Newham spends £13m renting back homes sold off under right to buy, report shows
PUBLISHED: 07:48 05 February 2019
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More than 800 social homes sold off under the government’s right to buy scheme are being rented back by the council at an annual cost of £13million, a study has revealed.
In total 45 per cent of social housing has ended up in the hands of private landlords with 808 of these homes rented back as temporary accommodation costing £12,858,869 a year.
The right to buy scheme allows council and some housing association tenants to buy their homes at cheaper prices.
London Assembly member Tom Copley released the 2018 figures in his Right to Buy: Wrong for London report. It found that 54,000 homes across the capital bought under right to buy are now privately let.
Mr Copley said: “At a time when the need for homes at social rent level far outweighs the numbers being built, it’s reckless to continue forcing the discounted sale of council homes.”
The figures show there are five landlords with five or more right to buy leaseholds in Newham.
Mayor of Newham Rokhsana Fiaz said: “The report supports what I have been saying for some time: that right to buy is a dangerous policy obstructing our ability to address the housing crisis.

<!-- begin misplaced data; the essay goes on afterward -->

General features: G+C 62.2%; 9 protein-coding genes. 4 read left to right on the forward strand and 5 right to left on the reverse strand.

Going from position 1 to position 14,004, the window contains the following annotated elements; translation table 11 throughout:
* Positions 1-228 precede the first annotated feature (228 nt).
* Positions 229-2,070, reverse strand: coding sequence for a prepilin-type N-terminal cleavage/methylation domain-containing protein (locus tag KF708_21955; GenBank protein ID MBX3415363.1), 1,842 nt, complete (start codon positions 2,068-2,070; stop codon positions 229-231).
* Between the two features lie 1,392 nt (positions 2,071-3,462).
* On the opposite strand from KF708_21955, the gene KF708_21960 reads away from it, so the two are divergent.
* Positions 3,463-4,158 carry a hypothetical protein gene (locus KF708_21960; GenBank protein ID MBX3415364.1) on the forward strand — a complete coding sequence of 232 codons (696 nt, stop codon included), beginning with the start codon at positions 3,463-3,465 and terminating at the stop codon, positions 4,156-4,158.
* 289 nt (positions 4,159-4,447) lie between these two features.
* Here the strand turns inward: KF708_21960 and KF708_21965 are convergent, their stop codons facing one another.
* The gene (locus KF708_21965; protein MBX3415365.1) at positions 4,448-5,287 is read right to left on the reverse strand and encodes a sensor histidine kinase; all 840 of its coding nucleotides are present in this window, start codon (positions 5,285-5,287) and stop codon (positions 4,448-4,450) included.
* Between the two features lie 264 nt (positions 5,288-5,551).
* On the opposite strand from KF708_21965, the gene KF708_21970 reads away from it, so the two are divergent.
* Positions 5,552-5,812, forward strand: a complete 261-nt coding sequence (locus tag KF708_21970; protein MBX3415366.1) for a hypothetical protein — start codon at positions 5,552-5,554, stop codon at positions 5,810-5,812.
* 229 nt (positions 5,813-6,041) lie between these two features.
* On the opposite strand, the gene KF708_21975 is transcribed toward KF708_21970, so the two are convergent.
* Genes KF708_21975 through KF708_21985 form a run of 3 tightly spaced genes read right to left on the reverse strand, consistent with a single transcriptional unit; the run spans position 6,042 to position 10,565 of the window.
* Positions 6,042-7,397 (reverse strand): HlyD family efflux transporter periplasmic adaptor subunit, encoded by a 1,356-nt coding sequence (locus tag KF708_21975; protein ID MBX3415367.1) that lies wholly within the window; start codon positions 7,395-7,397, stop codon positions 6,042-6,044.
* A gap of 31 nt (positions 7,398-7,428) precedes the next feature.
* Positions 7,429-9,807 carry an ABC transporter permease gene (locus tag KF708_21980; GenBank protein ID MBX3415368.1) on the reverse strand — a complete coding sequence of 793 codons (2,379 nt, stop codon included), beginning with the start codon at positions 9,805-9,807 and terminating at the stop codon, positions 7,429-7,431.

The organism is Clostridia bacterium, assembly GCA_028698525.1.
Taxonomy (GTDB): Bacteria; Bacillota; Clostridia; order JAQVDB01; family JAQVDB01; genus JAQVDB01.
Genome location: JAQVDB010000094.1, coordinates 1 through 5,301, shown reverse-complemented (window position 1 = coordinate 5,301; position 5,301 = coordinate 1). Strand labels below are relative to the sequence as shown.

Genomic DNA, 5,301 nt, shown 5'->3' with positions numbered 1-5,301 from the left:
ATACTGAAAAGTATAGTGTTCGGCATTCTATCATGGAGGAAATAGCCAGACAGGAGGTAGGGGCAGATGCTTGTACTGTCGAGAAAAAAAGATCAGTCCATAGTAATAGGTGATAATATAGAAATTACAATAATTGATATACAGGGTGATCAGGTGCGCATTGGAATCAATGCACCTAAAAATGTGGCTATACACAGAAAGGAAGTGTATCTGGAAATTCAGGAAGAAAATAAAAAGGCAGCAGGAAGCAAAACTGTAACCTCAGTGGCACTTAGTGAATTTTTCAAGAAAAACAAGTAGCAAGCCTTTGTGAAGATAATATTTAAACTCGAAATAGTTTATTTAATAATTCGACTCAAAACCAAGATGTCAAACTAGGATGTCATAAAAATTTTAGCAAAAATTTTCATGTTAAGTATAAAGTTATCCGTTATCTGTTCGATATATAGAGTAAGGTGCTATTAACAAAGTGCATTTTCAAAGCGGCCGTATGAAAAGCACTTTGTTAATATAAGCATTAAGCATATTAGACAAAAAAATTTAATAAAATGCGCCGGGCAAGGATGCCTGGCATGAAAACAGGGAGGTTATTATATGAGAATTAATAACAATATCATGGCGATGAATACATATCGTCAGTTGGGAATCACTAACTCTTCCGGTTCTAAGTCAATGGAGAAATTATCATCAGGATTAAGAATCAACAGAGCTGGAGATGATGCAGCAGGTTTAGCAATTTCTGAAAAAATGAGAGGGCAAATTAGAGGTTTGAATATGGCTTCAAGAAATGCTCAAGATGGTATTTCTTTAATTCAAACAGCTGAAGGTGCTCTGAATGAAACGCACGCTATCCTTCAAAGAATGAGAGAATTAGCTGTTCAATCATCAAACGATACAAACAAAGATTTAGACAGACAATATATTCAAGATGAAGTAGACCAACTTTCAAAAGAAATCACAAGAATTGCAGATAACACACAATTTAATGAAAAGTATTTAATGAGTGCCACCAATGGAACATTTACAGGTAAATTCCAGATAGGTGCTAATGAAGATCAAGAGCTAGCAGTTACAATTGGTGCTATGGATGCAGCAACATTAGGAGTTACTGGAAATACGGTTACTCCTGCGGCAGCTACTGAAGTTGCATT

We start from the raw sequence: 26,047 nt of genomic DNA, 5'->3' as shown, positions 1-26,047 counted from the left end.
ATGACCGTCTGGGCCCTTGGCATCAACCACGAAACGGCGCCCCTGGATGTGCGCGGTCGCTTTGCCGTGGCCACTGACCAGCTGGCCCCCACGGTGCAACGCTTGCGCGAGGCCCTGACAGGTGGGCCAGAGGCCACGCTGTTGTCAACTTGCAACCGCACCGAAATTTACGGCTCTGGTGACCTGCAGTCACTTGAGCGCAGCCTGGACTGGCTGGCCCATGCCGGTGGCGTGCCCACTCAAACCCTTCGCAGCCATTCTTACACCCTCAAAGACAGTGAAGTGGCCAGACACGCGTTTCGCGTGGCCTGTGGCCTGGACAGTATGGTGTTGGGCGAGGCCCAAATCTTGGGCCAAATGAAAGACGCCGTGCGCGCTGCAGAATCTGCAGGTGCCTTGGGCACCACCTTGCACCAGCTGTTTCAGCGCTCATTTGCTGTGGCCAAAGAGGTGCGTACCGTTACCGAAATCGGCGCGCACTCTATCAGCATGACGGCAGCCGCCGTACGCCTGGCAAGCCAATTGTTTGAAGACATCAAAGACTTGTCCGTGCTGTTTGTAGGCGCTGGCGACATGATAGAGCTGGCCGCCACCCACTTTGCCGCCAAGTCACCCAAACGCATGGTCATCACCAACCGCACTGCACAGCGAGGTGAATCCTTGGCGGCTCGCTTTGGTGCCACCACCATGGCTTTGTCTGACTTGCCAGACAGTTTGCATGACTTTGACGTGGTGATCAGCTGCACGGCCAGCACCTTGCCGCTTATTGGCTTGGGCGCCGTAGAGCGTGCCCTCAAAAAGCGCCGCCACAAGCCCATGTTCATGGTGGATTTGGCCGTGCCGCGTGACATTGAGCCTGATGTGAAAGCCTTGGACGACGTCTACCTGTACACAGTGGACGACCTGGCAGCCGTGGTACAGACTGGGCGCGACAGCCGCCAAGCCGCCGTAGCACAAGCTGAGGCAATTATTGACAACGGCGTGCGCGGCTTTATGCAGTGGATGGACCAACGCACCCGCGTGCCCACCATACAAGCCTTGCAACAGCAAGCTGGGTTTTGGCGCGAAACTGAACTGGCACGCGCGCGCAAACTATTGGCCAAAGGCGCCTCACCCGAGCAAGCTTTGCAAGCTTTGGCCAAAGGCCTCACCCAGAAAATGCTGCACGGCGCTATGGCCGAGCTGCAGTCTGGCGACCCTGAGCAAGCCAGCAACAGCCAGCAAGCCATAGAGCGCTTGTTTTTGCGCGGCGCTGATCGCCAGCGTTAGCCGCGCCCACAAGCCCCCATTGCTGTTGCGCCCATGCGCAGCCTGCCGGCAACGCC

“We have lost thousands of homes to the private rented sector. The policy is no longer fit for purpose. It is increasingly supporting the growth of the private rented sector, with landlords profiting from a lack of decent affordable homes. It is outrageous that in Newham alone we have lost nearly 10,000 social homes since the policy was introduced.”
More than 28,000 households are on the council’s housing waiting list with 4,800 people in temporary accommodation.
“This cannot continue. We should be able to protect our housing stock and not see it depleted further,” Ms Fiaz said.
But housing minister Kit Malthouse MP said: “Under right to buy, more than 100,000 social housing tenants since 2010 have got a foot on the property ladder, including more than 17,000 in London.
“This government is determined to make the dream of home ownership a reality for as many families as possible.
“We lifted the borrowing cap for councils so they can build more houses in the areas where they are needed most, and delivered 88,000 affordable homes in London since 2010.”